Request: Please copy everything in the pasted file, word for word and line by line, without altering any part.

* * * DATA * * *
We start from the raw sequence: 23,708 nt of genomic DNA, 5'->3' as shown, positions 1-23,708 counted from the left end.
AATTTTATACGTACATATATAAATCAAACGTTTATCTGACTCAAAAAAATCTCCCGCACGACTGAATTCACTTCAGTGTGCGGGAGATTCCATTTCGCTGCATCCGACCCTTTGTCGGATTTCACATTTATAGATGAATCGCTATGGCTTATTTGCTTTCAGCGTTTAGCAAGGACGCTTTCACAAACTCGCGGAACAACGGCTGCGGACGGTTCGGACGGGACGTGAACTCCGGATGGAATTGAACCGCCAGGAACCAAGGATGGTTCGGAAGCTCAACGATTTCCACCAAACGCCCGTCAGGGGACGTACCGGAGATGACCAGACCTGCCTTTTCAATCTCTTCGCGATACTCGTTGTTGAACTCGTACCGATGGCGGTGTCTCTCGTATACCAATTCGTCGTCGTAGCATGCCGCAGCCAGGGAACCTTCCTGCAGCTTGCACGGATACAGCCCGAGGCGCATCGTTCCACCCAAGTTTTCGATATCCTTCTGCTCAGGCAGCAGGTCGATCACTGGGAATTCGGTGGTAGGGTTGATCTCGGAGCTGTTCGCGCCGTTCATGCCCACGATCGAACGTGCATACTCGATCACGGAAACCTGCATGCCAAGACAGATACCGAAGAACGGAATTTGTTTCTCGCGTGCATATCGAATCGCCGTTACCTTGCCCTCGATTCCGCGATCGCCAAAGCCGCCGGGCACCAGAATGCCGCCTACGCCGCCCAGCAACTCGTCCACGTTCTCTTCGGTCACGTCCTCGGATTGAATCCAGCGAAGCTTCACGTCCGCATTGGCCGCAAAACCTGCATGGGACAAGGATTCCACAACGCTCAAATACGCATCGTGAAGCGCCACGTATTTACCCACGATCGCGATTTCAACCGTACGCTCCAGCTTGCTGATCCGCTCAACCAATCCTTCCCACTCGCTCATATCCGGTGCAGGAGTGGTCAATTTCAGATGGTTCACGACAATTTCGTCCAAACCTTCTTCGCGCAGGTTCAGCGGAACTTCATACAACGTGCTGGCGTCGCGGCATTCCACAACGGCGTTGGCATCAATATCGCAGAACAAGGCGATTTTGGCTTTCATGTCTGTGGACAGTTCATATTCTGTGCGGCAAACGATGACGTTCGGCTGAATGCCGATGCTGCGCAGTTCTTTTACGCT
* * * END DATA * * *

We start from the raw sequence: 23,708 nt of genomic DNA, 5'->3' as shown, positions 1-23,708 counted from the left end.
AATTTTATACGTACATATATAAATCAAACGTTTATCTGACTCAAAAAAATCTCCCGCACGACTGAATTCACTTCAGTGTGCGGGAGATTCCATTTCGCTGCATCCGACCCTTTGTCGGATTTCACATTTATAGATGAATCGCTATGGCTTATTTGCTTTCAGCGTTTAGCAAGGACGCTTTCACAAACTCGCGGAACAACGGCTGCGGACGGTTCGGACGGGACGTGAACTCCGGATGGAATTGAACCGCCAGGAACCAAGGATGGTTCGGAAGCTCAACGATTTCCACCAAACGCCCGTCAGGGGACGTACCGGAGATGACCAGACCTGCCTTTTCAATCTCTTCGCGATACTCGTTGTTGAACTCGTACCGATGGCGGTGTCTCTCGTATACCAATTCGTCGTCGTAGCATGCCGCAGCCAGGGAACCTTCCTGCAGCTTGCACGGATACAGCCCGAGGCGCATCGTTCCACCCAAGTTTTCGATATCCTTCTGCTCAGGCAGCAGGTCGATCACTGGGAATTCGGTGGTAGGGTTGATCTCGGAGCTGTTCGCGCCGTTCATGCCCACGATCGAACGTGCATACTCGATCACGGAAACCTGCATGCCAAGACAGATACCGAAGAACGGAATTTGTTTCTCGCGTGCATATCGAATCGCCGTTACCTTGCCCTCGATTCCGCGATCGCCAAAGCCGCCGGGCACCAGAATGCCGCCTACGCCGCCCAGCAACTCGTCCACGTTCTCTTCGGTCACGTCCTCGGATTGAATCCAGCGAAGCTTCACGTCCGCATTGGCCGCAAAACCTGCATGGGACAAGGATTCCACAACGCTCAAATACGCATCGTGAAGCGCCACGTATTTACCCACGATCGCGATTTCAACCGTACGCTCCAGCTTGCTGATCCGCTCAACCAATCCTTCCCACTCGCTCATATCCGGTGCAGGAGTGGTCAATTTCAGATGGTTCACGACAATTTCGTCCAAACCTTCTTCGCGCAGGTTCAGCGGAACTTCATACAACGTGCTGGCGTCGCGGCATTCCACAACGGCGTTGGCATCAATATCGCAGAACAAGGCGATTTTGGCTTTCATGTCTGTGGACAGTTCATATTCTGTGCGGCAAACGATGACGTTCGGCTGAATGCCGATGCTGCGCAGTTCTTTTACGCT